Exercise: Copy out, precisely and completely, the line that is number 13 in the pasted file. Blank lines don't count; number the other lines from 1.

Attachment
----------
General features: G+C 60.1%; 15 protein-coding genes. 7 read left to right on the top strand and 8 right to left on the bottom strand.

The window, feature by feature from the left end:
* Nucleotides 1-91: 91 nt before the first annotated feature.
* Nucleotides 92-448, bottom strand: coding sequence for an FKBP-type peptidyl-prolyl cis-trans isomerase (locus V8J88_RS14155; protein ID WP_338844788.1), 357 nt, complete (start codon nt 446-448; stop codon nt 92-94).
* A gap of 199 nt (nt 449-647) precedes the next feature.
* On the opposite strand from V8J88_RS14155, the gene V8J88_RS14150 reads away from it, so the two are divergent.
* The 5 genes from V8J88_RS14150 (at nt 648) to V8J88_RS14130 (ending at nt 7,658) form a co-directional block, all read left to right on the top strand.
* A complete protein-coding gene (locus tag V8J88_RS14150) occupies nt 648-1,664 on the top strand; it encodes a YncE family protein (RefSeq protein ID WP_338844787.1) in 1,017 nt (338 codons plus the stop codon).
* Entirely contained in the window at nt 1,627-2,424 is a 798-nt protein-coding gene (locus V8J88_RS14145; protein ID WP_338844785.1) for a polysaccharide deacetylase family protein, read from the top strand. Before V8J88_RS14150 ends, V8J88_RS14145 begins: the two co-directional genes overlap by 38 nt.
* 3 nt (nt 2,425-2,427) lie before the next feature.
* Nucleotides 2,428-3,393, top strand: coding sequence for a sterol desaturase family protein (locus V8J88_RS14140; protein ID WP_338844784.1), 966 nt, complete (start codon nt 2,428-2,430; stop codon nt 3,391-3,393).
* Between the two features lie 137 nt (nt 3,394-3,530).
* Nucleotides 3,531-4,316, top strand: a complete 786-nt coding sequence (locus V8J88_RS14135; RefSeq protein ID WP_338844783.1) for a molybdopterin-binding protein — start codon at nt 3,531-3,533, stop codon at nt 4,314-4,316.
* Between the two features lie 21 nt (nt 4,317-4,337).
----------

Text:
* Nucleotides 3,531-4,316, top strand: a complete 786-nt coding sequence (locus V8J88_RS14135; RefSeq protein ID WP_338844783.1) for a molybdopterin-binding protein — start codon at nt 3,531-3,533, stop codon at nt 4,314-4,316.